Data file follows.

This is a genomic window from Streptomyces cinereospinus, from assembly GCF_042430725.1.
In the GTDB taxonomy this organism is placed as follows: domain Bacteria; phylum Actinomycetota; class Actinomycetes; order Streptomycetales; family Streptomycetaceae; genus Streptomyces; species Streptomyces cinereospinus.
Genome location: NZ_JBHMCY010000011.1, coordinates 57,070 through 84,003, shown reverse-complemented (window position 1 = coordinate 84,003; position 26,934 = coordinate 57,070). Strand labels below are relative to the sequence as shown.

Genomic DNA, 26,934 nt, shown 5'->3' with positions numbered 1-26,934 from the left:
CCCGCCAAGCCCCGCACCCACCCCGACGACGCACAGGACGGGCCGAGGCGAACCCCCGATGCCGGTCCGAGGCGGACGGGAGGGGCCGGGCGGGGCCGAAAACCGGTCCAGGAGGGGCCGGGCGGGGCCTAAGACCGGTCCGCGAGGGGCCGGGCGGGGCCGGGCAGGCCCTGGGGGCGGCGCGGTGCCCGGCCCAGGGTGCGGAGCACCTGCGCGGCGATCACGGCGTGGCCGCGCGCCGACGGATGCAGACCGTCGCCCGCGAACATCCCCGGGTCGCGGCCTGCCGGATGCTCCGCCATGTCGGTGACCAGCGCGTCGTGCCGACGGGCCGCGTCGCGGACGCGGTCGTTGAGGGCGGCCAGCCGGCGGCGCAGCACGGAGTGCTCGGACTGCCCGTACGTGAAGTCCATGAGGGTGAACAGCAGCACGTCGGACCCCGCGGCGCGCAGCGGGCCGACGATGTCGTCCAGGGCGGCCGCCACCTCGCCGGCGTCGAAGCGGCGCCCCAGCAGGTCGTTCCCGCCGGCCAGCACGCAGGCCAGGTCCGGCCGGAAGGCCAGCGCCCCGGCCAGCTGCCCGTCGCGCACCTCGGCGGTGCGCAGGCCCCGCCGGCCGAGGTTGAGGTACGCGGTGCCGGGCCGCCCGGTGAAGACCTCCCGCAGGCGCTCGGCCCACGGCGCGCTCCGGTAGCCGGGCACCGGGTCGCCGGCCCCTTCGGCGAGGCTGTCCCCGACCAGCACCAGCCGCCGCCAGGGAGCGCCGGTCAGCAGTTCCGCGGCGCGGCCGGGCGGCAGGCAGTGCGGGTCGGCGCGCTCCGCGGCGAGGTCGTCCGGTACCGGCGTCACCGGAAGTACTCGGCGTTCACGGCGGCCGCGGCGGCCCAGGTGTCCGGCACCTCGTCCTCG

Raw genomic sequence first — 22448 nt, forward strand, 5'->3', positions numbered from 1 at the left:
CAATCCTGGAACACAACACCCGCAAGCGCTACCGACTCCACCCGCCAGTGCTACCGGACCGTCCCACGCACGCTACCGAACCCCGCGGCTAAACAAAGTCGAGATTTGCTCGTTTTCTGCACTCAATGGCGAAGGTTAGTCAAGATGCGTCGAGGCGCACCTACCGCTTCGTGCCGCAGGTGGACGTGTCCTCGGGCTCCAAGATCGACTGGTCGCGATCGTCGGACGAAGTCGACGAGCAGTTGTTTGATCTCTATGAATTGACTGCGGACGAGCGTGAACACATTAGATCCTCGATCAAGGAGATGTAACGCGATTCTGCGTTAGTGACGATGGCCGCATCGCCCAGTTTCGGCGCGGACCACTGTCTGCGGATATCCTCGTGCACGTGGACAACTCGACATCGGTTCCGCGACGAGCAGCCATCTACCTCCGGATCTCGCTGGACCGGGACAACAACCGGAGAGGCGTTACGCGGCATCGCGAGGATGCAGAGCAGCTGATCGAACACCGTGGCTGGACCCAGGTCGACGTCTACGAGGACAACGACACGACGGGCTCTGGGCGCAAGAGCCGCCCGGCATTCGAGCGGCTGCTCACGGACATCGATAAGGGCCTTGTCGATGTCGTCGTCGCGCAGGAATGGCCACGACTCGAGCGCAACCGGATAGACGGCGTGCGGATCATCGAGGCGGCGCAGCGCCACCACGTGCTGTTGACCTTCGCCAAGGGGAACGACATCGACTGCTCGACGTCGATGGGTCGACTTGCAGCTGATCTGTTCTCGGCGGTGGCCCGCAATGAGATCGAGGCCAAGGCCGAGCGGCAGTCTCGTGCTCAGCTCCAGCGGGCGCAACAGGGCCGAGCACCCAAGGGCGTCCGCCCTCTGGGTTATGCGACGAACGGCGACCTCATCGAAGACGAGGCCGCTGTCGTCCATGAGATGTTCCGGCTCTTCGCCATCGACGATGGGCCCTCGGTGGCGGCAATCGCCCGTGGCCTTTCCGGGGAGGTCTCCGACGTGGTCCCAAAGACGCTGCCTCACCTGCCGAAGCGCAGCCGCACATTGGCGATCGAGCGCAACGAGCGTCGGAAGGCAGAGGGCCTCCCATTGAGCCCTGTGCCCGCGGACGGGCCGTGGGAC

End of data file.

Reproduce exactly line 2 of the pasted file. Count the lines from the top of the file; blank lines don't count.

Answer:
In the GTDB taxonomy this organism is placed as follows: domain Bacteria; phylum Actinomycetota; class Actinomycetes; order Streptomycetales; family Streptomycetaceae; genus Streptomyces; species Streptomyces cinereospinus.